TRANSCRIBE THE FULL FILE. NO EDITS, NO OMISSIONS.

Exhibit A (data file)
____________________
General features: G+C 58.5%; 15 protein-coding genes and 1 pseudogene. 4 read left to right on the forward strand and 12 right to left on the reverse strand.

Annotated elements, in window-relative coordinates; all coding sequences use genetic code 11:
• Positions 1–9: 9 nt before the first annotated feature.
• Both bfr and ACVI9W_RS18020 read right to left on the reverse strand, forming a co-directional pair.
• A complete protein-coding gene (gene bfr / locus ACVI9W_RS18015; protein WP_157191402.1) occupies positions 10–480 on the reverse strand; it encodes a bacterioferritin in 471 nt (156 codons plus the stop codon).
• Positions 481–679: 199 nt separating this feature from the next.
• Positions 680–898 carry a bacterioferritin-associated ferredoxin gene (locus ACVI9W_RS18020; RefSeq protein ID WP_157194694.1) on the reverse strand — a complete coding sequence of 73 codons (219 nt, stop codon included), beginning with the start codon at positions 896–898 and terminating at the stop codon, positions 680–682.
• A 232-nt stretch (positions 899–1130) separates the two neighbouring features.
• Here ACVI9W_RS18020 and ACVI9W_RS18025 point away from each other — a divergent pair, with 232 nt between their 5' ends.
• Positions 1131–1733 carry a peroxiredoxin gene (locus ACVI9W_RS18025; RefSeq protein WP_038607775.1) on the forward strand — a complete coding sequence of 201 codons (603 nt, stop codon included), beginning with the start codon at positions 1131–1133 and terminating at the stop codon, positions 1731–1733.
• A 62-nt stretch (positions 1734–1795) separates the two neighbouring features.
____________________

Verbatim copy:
General features: G+C 58.5%; 15 protein-coding genes and 1 pseudogene. 4 read left to right on the forward strand and 12 right to left on the reverse strand.

Annotated elements, in window-relative coordinates; all coding sequences use genetic code 11:
• Positions 1–9: 9 nt before the first annotated feature.
• Both bfr and ACVI9W_RS18020 read right to left on the reverse strand, forming a co-directional pair.
• A complete protein-coding gene (gene bfr / locus ACVI9W_RS18015; protein WP_157191402.1) occupies positions 10–480 on the reverse strand; it encodes a bacterioferritin in 471 nt (156 codons plus the stop codon).
• Positions 481–679: 199 nt separating this feature from the next.
• Positions 680–898 carry a bacterioferritin-associated ferredoxin gene (locus ACVI9W_RS18020; RefSeq protein ID WP_157194694.1) on the reverse strand — a complete coding sequence of 73 codons (219 nt, stop codon included), beginning with the start codon at positions 896–898 and terminating at the stop codon, positions 680–682.
• A 232-nt stretch (positions 899–1130) separates the two neighbouring features.
• Here ACVI9W_RS18020 and ACVI9W_RS18025 point away from each other — a divergent pair, with 232 nt between their 5' ends.
• Positions 1131–1733 carry a peroxiredoxin gene (locus ACVI9W_RS18025; RefSeq protein WP_038607775.1) on the forward strand — a complete coding sequence of 201 codons (603 nt, stop codon included), beginning with the start codon at positions 1131–1133 and terminating at the stop codon, positions 1731–1733.
• A 62-nt stretch (positions 1734–1795) separates the two neighbouring features.